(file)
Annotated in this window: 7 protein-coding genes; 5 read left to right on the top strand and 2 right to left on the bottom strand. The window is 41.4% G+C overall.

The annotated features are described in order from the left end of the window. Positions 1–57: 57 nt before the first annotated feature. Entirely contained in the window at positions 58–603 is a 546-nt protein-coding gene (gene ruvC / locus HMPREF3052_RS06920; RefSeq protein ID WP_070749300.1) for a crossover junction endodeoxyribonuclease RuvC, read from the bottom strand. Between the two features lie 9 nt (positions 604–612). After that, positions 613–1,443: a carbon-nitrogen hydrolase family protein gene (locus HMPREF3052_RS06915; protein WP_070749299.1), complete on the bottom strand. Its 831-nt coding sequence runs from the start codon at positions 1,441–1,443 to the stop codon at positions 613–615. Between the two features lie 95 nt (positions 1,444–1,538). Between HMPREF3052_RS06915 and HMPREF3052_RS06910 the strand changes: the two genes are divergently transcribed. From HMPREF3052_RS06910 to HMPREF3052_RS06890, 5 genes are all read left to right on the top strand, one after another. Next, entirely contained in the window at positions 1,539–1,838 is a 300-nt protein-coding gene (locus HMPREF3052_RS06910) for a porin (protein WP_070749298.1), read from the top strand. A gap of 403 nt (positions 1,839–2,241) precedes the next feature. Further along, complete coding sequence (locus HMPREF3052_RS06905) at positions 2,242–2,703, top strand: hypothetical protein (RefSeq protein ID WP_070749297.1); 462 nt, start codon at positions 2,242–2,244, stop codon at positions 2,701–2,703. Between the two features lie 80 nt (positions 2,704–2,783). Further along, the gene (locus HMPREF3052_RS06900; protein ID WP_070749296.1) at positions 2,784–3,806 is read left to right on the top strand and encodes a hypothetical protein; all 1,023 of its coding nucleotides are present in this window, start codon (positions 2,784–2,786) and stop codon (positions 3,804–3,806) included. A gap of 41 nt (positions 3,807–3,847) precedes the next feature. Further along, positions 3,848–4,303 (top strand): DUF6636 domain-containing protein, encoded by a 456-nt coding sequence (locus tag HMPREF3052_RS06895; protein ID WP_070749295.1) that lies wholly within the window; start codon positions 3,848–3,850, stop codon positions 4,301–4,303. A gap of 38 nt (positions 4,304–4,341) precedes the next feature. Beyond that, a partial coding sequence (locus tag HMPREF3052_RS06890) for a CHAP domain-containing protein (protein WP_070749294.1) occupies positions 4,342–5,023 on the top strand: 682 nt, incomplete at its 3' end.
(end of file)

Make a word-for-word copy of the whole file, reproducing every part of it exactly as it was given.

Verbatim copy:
Annotated in this window: 7 protein-coding genes; 5 read left to right on the top strand and 2 right to left on the bottom strand. The window is 41.4% G+C overall.

The annotated features are described in order from the left end of the window. Positions 1–57: 57 nt before the first annotated feature. Entirely contained in the window at positions 58–603 is a 546-nt protein-coding gene (gene ruvC / locus HMPREF3052_RS06920; RefSeq protein ID WP_070749300.1) for a crossover junction endodeoxyribonuclease RuvC, read from the bottom strand. Between the two features lie 9 nt (positions 604–612). After that, positions 613–1,443: a carbon-nitrogen hydrolase family protein gene (locus HMPREF3052_RS06915; protein WP_070749299.1), complete on the bottom strand. Its 831-nt coding sequence runs from the start codon at positions 1,441–1,443 to the stop codon at positions 613–615. Between the two features lie 95 nt (positions 1,444–1,538). Between HMPREF3052_RS06915 and HMPREF3052_RS06910 the strand changes: the two genes are divergently transcribed. From HMPREF3052_RS06910 to HMPREF3052_RS06890, 5 genes are all read left to right on the top strand, one after another. Next, entirely contained in the window at positions 1,539–1,838 is a 300-nt protein-coding gene (locus HMPREF3052_RS06910) for a porin (protein WP_070749298.1), read from the top strand. A gap of 403 nt (positions 1,839–2,241) precedes the next feature. Further along, complete coding sequence (locus HMPREF3052_RS06905) at positions 2,242–2,703, top strand: hypothetical protein (RefSeq protein ID WP_070749297.1); 462 nt, start codon at positions 2,242–2,244, stop codon at positions 2,701–2,703. Between the two features lie 80 nt (positions 2,704–2,783). Further along, the gene (locus HMPREF3052_RS06900; protein ID WP_070749296.1) at positions 2,784–3,806 is read left to right on the top strand and encodes a hypothetical protein; all 1,023 of its coding nucleotides are present in this window, start codon (positions 2,784–2,786) and stop codon (positions 3,804–3,806) included. A gap of 41 nt (positions 3,807–3,847) precedes the next feature. Further along, positions 3,848–4,303 (top strand): DUF6636 domain-containing protein, encoded by a 456-nt coding sequence (locus tag HMPREF3052_RS06895; protein ID WP_070749295.1) that lies wholly within the window; start codon positions 3,848–3,850, stop codon positions 4,301–4,303. A gap of 38 nt (positions 4,304–4,341) precedes the next feature. Beyond that, a partial coding sequence (locus tag HMPREF3052_RS06890) for a CHAP domain-containing protein (protein WP_070749294.1) occupies positions 4,342–5,023 on the top strand: 682 nt, incomplete at its 3' end.